Lessons from Jewish refugees; Book examines lives of those who fled.
Millions of European Jews escaped the deadly clutches of Hitler's extermination machine yet their lives, nonetheless, were still hauntingly touched by suffering.
"Flight From the Reich," a new book co-authored by Deborah Dwork, the Rose Professor of Holocaust history and the director of the Strassler Center for Holocaust and Genocide Studies at Clark University, chronicles the lives of some of the 1 million Jews who fled, either clandestinely or legally, from Nazi-occupied Europe.
The 496-page history, which was recently published by W.W. Norton & Co., also examines the plight of the two million displaced Jews, who after the war never really found another home.
Ms. Dwork and her academic colleague, Robert Van Pelt, a University of Waterloo professor who is a recognized authority on the planning and construction of Nazi concentration camps, intersperse personal stories with archival research in following the odyssey of those Jews who fled countries occupied by the Third Reich.
They also examine the policies that nations employed in dealing with the Jewish exodus.
Ms. Dwork and Mr. Van Pelt collaborated on two other books - "Holocaust: A History," which is used in college courses across the country, and "Auschwitz," which won the National Jewish Book Award.
Ms. Dwork, the author of four other books, said that writing about the refugees stemmed from the vast amount of research information she had collected over the years but had never used.
She said that many historical scholars, in chronicling Jewish society in World War II Europe, have focused on the Holocaust and have never fully grasped the enormity of the Jewish flight from the Nazi wrath and its worldwide implications.
Ms. Dwork added that few histories of Jews living in the World War II era discuss and analyze the refugee experience.
"We're not talking about a marginalized group," said Ms. Dwork, who will lecture about her book at 7:30 p.m. Thursday at Clark University's Tilton Hall. "This flight was a phenomena."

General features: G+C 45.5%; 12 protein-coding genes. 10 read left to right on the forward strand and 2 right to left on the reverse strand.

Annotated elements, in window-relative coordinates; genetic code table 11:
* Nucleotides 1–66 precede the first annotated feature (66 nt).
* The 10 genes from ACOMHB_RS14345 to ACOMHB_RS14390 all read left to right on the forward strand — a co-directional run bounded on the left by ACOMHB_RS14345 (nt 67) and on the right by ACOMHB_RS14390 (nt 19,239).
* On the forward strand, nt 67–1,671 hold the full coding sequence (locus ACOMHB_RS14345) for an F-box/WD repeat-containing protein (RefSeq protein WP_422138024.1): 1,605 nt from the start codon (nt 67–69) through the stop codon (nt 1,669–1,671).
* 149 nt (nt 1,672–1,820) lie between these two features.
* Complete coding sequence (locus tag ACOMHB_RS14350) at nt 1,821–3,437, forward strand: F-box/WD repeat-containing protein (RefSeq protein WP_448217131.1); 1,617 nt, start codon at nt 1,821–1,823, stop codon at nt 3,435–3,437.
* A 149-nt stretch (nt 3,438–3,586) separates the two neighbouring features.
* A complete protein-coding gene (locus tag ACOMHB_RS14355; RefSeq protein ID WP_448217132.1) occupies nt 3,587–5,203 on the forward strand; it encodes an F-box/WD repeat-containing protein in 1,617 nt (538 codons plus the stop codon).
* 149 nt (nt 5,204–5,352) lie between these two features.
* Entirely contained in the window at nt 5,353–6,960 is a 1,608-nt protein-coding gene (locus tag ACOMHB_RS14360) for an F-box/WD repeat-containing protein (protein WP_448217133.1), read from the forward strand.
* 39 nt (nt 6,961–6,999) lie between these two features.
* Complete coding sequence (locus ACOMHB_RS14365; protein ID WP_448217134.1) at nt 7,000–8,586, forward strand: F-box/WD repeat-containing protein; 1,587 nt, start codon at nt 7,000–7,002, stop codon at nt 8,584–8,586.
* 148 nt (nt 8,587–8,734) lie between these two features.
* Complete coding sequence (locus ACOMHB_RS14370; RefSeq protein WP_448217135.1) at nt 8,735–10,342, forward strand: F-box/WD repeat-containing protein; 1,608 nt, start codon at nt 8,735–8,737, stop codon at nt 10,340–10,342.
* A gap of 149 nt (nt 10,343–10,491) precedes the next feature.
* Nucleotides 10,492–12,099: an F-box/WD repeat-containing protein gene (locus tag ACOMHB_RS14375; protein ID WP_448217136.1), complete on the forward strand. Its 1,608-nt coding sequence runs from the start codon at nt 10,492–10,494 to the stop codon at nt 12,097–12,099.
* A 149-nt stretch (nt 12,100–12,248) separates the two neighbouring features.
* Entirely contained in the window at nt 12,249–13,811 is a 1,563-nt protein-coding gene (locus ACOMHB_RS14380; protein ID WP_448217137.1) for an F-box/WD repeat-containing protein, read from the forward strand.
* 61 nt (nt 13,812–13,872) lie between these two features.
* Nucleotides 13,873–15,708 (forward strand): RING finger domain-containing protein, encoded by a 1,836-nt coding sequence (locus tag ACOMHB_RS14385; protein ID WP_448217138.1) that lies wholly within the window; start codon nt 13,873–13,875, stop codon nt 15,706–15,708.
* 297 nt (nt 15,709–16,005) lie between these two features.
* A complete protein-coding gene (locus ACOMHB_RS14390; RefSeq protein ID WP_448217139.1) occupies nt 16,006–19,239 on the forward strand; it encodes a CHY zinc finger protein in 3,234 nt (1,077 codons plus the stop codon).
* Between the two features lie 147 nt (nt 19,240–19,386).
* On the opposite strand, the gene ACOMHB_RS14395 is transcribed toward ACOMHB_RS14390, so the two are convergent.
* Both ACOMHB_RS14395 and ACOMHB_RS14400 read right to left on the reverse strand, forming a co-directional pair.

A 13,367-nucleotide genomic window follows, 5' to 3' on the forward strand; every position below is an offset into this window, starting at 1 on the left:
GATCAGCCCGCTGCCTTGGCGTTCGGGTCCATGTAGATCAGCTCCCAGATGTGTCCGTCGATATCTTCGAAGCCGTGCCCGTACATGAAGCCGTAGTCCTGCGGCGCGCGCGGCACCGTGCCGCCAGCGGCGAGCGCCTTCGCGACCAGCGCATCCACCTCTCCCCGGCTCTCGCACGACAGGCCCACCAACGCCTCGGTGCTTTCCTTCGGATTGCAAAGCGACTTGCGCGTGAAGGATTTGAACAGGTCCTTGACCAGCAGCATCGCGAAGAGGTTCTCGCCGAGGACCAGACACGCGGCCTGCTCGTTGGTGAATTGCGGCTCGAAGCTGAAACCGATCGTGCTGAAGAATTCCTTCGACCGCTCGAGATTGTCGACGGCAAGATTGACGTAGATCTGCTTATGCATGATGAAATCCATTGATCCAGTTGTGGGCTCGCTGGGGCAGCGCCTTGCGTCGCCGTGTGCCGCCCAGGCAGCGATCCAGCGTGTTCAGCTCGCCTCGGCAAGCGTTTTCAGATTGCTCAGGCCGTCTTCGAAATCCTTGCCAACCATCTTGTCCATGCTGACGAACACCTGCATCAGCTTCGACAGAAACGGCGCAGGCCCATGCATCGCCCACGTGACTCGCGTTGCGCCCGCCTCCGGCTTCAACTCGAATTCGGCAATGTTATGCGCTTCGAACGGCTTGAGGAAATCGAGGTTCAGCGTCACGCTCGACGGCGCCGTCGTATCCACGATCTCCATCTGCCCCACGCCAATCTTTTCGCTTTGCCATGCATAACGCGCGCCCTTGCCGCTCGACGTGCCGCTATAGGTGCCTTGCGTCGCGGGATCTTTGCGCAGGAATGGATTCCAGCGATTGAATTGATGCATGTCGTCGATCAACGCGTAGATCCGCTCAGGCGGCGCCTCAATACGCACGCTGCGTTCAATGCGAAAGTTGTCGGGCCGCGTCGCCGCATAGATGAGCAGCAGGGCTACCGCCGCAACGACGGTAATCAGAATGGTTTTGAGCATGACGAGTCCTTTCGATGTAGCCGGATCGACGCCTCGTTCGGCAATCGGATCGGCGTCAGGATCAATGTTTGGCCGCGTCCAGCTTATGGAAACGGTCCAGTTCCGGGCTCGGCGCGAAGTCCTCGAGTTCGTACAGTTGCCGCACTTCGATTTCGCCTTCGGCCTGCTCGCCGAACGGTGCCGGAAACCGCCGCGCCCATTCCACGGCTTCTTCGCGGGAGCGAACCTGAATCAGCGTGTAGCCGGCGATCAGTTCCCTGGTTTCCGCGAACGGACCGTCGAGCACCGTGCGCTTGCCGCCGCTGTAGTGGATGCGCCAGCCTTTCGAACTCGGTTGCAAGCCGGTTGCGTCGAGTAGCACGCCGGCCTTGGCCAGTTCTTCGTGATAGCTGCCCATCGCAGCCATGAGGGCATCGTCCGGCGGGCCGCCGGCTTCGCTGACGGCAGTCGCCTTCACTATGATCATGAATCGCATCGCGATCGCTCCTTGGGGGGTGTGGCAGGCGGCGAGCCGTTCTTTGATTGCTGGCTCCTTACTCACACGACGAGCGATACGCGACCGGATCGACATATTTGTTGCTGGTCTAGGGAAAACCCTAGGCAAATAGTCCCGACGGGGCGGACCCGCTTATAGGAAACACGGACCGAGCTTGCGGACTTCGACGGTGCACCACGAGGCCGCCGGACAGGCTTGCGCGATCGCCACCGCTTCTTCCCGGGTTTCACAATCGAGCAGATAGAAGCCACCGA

She said the Jews who escaped said their ordeals and post-war life were difficult, but they never equated themselves as victims, in large part because of the suffering endured by the 6 million Jews who died at the hands of the Germans and their collaborators.
"They would say that they didn't suffer like those in the concentration camps, so they shouldn't be considered victims," she said. "They would say, `I'm lucky because I got away.' The horror of the camps loomed so large that it overshadowed their plight."
Ms. Dwork said "Flight" is important because the journeys of the refugee Jews in many ways mirror the huge movements of refugees displaced around the globe today, including those from Darfur and Iraq.
The refugee stories, she said, may also hold lessons for the United States, where many Americans have become displaced in their own country because of job losses brought about by the poor economy.
"An examination of what happened to the Jews can help us understand our current world," said Ms. Dwork. "The past is not a blueprint for the future, but it can serve as a compass."
Ms. Dwork said her work on the book was immensely aided by a cache of 3,000 letters exchanged between Jewish parents and children who had become separated.
Elizabeth Luz, a woman who lived in Switzerland, acted as a mediator and dressed up the missives so Nazi censors and authorities did not know they were written by Jews.
The letters were turned over to Ms. Dwork by Mrs. Luz's son, Ulrich, a professor of theology in Switzerland.
"The letters gave me a feel about what these people experienced," she said.
Ms. Dwork said it's a myth that only wealthy Jews got away.
In fact, many of those in the upper strata, including doctors, lawyers and other professionals, were caught up in the Nazi web because they couldn't believe their society would persecute them.
"Many bright people stayed behind despite the warning signs," she said. "They believed they were protected because they felt they were assimilated into the culture. They believed they were part of the social contract. There was a sense that reason would prevail. It obviously didn't."
What is clear, Ms. Dwork said, is that the majority of those who escaped were 25 years old or younger.
"There was an effort by the Jewish community to get the young out," she explained. "They were the future and, in practical terms, they could be re-trained for different jobs in other countries."
The book examines specific incidents that the Jews encountered in trying to make their escape, such as a ship filled with refugees that was refused permission to land.
It also looks at the difficulty many faced in trying to reconstruct their lives, such as a Jewish lawyer who ends up getting a job as a door-to-door salesman.
CUTLINE: Deborah Dwork, director of the Strassler Center for Holocaust and Genocide Studies at Clark University, will lecture about her book "Flight From the Reich" at 7:30 p.m. Thursday at Clark's Tilton Hall
PHOTOG: T&G Staff/CHRISTINE PETERSON
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|Title Annotation:||ENTERTAINMENT & LIFESTYLE|
|Publication:||Telegram & Gazette (Worcester, MA)|
|Date:||Sep 9, 2009|
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